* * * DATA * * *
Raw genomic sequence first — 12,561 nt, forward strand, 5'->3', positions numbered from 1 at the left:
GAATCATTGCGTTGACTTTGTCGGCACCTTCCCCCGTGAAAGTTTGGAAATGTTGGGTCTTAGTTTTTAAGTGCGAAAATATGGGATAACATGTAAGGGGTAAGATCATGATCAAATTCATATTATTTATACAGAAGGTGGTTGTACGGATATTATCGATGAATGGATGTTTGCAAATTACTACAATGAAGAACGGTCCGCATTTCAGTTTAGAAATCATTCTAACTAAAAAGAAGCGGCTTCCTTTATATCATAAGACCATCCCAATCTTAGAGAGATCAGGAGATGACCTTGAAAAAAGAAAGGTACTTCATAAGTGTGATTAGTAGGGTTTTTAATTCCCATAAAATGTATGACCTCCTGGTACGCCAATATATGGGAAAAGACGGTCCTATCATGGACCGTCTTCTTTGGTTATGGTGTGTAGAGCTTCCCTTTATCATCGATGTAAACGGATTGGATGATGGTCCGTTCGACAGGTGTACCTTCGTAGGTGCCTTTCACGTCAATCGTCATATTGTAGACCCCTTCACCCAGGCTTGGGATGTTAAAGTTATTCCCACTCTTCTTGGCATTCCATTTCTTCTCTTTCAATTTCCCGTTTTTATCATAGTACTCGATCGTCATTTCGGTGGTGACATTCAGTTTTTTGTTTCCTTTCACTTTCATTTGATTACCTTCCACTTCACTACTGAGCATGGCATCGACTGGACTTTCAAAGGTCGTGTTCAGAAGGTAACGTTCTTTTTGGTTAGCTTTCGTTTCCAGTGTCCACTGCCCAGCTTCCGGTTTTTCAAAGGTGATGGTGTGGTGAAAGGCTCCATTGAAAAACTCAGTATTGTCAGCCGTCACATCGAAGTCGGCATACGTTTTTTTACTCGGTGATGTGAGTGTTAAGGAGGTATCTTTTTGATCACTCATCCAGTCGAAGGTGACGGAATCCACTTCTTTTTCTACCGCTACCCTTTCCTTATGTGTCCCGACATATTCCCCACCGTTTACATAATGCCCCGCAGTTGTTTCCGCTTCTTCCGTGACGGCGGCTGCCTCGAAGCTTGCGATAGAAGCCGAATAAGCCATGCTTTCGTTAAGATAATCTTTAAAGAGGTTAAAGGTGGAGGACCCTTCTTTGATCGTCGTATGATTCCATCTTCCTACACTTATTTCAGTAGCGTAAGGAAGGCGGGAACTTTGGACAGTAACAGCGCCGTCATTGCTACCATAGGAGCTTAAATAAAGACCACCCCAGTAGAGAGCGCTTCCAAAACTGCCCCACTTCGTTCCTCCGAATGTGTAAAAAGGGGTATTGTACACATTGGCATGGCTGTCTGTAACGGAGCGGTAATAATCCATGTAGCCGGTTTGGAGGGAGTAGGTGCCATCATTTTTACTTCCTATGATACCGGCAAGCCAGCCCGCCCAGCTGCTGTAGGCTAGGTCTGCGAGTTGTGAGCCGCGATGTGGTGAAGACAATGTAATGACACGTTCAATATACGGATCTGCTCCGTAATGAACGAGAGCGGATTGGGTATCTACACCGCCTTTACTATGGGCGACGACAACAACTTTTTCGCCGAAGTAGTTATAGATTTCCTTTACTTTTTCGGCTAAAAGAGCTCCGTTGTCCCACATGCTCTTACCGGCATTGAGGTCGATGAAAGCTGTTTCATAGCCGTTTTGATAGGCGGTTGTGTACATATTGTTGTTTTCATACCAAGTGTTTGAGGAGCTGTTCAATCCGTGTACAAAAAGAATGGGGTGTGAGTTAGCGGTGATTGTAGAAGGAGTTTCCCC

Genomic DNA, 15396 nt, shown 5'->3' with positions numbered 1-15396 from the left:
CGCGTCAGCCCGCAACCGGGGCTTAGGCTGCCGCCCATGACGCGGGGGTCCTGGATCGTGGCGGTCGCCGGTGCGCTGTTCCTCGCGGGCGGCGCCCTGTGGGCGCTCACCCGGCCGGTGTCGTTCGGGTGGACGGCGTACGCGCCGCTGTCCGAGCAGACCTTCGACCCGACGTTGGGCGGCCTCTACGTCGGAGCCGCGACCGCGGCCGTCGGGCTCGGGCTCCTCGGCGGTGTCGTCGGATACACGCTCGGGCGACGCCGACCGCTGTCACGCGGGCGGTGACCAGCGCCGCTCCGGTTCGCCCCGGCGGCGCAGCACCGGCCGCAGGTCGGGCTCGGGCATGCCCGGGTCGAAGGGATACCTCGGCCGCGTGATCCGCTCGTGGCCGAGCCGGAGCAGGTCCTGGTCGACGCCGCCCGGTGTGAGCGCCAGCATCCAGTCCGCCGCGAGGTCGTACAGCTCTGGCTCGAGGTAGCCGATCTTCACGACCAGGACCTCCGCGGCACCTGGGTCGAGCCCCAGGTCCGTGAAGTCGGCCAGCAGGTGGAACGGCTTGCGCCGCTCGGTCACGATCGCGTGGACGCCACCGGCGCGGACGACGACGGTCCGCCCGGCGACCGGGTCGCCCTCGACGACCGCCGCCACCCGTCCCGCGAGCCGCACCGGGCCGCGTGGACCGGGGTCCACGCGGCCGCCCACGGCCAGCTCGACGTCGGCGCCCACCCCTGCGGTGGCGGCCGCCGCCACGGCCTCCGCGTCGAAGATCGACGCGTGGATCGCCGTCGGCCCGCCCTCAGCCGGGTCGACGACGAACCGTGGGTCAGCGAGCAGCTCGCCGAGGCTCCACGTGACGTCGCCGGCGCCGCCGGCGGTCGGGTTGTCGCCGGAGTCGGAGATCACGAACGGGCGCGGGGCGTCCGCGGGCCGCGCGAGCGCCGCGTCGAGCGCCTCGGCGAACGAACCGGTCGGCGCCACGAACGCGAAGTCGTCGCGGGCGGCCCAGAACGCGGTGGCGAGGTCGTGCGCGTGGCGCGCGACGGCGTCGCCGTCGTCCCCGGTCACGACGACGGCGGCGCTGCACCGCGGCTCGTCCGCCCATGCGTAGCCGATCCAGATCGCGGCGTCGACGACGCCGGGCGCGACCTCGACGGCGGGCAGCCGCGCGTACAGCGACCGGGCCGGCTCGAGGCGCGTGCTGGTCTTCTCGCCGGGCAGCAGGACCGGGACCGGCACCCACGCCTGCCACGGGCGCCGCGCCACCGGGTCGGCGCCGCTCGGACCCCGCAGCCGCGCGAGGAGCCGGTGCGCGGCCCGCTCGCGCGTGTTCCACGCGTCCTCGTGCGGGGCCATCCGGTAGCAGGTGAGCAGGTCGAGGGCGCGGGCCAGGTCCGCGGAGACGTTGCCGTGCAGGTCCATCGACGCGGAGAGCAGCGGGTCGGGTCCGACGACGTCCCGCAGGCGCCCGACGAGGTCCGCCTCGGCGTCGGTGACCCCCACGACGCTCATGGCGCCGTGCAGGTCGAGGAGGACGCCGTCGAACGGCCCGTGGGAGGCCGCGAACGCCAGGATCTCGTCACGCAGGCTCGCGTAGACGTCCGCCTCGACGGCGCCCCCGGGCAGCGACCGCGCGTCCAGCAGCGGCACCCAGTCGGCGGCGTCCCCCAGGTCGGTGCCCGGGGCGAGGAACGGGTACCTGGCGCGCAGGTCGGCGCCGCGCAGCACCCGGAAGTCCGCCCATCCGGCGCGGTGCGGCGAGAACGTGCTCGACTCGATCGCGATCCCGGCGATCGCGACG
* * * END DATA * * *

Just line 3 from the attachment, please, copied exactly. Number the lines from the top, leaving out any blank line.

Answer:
Genomic DNA, 15396 nt, shown 5'->3' with positions numbered 1-15396 from the left: